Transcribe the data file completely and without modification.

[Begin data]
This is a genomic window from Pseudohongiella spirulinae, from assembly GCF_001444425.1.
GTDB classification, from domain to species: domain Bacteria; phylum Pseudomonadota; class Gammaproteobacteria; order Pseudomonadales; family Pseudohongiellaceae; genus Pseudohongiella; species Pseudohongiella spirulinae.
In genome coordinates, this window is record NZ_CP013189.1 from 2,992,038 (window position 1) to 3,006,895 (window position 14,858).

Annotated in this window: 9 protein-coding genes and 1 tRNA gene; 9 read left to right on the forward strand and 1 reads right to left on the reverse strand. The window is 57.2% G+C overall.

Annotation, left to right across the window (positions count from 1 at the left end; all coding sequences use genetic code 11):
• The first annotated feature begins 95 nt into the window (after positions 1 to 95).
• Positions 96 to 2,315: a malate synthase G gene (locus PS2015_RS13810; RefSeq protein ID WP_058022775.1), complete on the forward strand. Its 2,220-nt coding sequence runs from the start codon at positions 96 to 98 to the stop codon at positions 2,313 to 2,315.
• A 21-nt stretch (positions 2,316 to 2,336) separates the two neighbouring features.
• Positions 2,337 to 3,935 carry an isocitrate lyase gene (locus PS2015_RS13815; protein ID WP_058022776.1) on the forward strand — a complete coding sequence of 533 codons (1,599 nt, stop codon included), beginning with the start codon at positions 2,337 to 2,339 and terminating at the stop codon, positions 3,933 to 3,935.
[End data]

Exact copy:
This is a genomic window from Pseudohongiella spirulinae, from assembly GCF_001444425.1.
GTDB classification, from domain to species: domain Bacteria; phylum Pseudomonadota; class Gammaproteobacteria; order Pseudomonadales; family Pseudohongiellaceae; genus Pseudohongiella; species Pseudohongiella spirulinae.
In genome coordinates, this window is record NZ_CP013189.1 from 2,992,038 (window position 1) to 3,006,895 (window position 14,858).

Annotated in this window: 9 protein-coding genes and 1 tRNA gene; 9 read left to right on the forward strand and 1 reads right to left on the reverse strand. The window is 57.2% G+C overall.

Annotation, left to right across the window (positions count from 1 at the left end; all coding sequences use genetic code 11):
• The first annotated feature begins 95 nt into the window (after positions 1 to 95).
• Positions 96 to 2,315: a malate synthase G gene (locus PS2015_RS13810; RefSeq protein ID WP_058022775.1), complete on the forward strand. Its 2,220-nt coding sequence runs from the start codon at positions 96 to 98 to the stop codon at positions 2,313 to 2,315.
• A 21-nt stretch (positions 2,316 to 2,336) separates the two neighbouring features.
• Positions 2,337 to 3,935 carry an isocitrate lyase gene (locus PS2015_RS13815; protein ID WP_058022776.1) on the forward strand — a complete coding sequence of 533 codons (1,599 nt, stop codon included), beginning with the start codon at positions 2,337 to 2,339 and terminating at the stop codon, positions 3,933 to 3,935.